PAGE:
Do You Know the Difference between Strategic Sourcing and Category Management – Tyranny of the Tangibles!

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I assume you read the title and were intrigued enough to read on . . . . . .  As you know we have had a quite a bit of interest (that’s an understatement 😊!) in this series on “Do You Know the Difference between Strategic Sourcing & Category Management?” AND we have also been conducting a series of webinars.  The webinar we ran last week focused on Metrics; an area where, as a discipline, we are WAAAY behind.  I’m certain I only need to give you one guess on the primary metric Sourcing organizations use to measure their success – YEP it’s cost savings.  Even organizations that believe they are already doing Category Management use this metric.  Why???  It’s measurable and tangible  – which is where “Tyranny of the Tangibles” fits in . . . .

I did not invent this term, rather I picked it up from a completely unrelated article that I read in Harvard Business Review. The article notes that when leaders (executives) chart a path to become more strategic, they overwhelmingly move to making changes in organizational structures, governance and processes.  Why?  “These actions are easier to demonstrate and measure and that is often what executives’ performance is measured on.”   Yet, if real change (like moving from Strategic Sourcing to Category Management) comes from non-quantifiable activities like collaboration, teaming and building relationships, our current metrics may be driving the wrong behavior.

 We often hear “you get what you measure” and clearly metrics drive decisions and behaviors in every organization.  In making the transformation from Strategic Sourcing to Category Management, it is critical that we acknowledge the very important role that metrics play.  The change in metrics is critical in changing the way Procurement/Supply Chain operates AND they are even more critical in how we operate with our stakeholders and how our stakeholders operate with us.  The transition to a Value Creating (Category Management) organization can only happen with a change in metrics.

Here is the situation we run into often with our clients:


What you will hopefully recognize is the disconnect between the Top 10 Goals of an organization and the metrics that they put in place to measure their success.  At a minimum, your metrics MUST be tied DIRECTLY to your Top Goals & Objectives – that is a good test to see if you are measuring the right things.  In addition, since your success is dependent on the success of the Business Units you serve, you must align your metrics with theirs.  There are many, many instances when cost savings is simply NOT a priority for a category of spend.  Let me provide you with an example.   How many Chief Marketing Officers have been fired for exceeding her/his “print” budget?  The answer is probably “none”. Her/his job may be at risk, though if their Advertising Agency was chosen because they were the “low cost” provider BUT are not increasing brand awareness, providing access to leading technology or providing other services that are critical to grow the business.  When you walk in to declare that you have saved 10% on “print” they are not interested in what you have to say because the Advertising Agency selected is destroying Value for them.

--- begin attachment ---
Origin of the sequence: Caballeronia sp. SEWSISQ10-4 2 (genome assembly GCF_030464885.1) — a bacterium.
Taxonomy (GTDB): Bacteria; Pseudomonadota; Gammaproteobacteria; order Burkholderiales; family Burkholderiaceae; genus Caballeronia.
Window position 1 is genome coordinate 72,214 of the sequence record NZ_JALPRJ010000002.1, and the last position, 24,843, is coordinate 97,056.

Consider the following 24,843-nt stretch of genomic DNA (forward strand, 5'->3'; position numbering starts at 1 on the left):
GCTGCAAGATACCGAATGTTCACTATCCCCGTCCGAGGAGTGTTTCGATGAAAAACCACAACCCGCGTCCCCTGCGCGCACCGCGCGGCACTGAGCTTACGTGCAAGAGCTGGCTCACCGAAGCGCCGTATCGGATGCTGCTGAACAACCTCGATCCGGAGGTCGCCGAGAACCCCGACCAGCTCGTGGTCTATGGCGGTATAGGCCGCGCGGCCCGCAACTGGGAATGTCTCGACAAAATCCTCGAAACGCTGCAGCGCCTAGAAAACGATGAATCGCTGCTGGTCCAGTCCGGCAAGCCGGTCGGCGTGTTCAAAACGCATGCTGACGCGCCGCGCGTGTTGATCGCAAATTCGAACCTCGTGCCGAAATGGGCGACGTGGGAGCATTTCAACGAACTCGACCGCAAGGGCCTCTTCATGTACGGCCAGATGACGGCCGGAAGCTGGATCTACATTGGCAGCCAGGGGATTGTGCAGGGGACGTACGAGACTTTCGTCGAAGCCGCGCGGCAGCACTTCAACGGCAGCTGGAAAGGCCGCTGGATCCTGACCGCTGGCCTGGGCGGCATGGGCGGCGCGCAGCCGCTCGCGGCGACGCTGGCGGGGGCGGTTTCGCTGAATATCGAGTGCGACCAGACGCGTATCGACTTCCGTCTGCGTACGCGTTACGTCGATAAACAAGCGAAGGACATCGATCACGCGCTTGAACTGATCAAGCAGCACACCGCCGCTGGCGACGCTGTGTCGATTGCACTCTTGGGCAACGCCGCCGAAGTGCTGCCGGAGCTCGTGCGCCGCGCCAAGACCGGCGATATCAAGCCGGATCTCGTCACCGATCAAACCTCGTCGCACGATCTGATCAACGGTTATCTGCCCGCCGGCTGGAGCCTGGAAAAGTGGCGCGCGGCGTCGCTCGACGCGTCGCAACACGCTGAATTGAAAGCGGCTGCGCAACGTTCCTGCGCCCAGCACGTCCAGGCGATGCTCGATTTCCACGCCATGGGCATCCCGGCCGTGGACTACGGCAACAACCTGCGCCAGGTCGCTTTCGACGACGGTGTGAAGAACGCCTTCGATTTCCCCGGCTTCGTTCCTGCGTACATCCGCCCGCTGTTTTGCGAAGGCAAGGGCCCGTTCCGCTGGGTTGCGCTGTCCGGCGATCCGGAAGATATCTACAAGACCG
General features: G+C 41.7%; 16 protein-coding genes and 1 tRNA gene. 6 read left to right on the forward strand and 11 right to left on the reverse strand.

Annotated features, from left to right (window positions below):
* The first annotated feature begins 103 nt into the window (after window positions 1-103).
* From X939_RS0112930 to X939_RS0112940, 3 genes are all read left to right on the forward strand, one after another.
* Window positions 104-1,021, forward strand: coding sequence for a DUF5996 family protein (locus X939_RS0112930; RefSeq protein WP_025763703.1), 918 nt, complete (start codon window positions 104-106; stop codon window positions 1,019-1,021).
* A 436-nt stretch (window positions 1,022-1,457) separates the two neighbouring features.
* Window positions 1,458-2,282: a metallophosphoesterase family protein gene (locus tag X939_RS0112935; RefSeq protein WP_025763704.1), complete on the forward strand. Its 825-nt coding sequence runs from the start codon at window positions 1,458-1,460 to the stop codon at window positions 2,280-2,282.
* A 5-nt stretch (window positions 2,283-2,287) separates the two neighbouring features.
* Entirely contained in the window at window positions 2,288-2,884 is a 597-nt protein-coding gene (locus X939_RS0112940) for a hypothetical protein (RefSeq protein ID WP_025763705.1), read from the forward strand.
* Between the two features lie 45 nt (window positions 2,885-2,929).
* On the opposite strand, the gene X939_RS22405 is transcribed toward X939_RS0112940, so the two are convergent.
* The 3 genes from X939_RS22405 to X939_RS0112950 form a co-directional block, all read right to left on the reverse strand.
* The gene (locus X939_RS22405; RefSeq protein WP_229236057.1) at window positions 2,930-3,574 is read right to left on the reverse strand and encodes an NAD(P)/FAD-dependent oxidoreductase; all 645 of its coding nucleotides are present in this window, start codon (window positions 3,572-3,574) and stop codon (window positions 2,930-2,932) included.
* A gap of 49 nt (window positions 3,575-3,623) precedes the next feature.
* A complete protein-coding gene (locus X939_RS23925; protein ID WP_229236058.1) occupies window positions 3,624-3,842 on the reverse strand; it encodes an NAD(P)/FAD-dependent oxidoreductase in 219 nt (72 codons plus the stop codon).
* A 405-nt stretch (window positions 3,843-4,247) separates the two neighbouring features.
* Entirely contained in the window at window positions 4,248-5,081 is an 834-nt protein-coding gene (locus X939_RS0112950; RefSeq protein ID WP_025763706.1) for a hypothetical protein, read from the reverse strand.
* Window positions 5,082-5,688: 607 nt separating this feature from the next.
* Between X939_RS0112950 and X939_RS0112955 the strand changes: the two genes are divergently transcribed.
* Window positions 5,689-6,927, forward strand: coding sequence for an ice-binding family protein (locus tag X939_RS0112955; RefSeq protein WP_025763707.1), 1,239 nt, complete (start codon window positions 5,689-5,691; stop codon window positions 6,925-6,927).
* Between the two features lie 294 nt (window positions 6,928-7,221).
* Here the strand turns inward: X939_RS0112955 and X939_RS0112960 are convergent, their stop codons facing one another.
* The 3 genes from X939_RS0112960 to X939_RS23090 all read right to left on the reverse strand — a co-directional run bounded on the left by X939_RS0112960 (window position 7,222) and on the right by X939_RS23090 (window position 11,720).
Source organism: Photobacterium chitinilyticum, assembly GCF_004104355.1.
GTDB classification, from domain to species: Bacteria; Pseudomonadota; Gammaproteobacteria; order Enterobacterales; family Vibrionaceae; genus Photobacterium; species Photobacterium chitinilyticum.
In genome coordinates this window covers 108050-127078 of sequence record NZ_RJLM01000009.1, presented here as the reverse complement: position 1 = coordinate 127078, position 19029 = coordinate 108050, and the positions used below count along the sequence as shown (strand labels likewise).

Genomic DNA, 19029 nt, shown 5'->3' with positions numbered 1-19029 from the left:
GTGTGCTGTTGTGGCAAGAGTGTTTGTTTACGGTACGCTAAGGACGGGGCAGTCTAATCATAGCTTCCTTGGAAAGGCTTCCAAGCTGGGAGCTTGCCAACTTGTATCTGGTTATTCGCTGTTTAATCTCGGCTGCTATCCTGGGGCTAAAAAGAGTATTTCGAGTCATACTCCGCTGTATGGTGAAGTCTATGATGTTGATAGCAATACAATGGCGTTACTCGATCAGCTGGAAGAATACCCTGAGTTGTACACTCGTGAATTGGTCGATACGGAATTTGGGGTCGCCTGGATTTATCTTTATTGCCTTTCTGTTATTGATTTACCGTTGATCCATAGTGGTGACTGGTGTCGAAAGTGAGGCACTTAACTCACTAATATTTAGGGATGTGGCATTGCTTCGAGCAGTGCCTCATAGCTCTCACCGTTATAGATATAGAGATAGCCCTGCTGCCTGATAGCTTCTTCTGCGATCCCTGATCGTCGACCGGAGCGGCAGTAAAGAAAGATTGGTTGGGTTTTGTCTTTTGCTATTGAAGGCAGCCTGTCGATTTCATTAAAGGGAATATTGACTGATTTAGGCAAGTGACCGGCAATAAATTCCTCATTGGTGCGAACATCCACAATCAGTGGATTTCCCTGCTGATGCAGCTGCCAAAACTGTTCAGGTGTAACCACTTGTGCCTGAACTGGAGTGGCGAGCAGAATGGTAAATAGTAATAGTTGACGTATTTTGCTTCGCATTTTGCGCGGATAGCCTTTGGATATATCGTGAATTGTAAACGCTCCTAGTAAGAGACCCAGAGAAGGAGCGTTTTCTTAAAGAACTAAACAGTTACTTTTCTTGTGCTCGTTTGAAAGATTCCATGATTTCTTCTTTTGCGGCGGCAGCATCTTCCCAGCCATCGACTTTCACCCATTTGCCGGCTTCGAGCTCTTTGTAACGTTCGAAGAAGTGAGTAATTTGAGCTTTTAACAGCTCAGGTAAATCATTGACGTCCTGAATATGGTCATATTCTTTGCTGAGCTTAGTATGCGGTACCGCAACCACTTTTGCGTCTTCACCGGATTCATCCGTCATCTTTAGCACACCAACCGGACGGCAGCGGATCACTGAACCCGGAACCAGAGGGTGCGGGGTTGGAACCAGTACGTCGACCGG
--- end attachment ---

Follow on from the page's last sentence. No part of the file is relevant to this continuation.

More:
Metrics DO matter.  Sometimes “Value” is not Tangible and maybe not even quantifiable (that does not mean you can’t “measure” it) but it is REAL to your “customer” (your Business Unit partners) and they get to define it.  As you are looking to make the journey from Strategic Sourcing to Category Management you MUST redefine your metrics.  They must be aligned with your Top goals and objectives and those of your Business Units.  Don’t get caught in the “Tyranny of the Tangibles” and start to create metrics that drive more strategic decisions and behaviors and allow you to move to Category Management.

Let us know what you think and join in the conversation . . . . . . . .

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Anne has been leading consulting and financial management organizations for over 25 years. She has extensive expertise in Strategic Sourcing, change management, contracting & contract management (both the buy side and sell side) organizational design and supply chain management. Anne has a passion for collaborating and educating her clients while helping them to uncover hidden value in their organizations. In addition, Anne has been named by Supply & Demand Chain Executive as a “Top 100 Provider Pro to Know” every year since 2007 and a 2013 Top Female Supply Chain executive.

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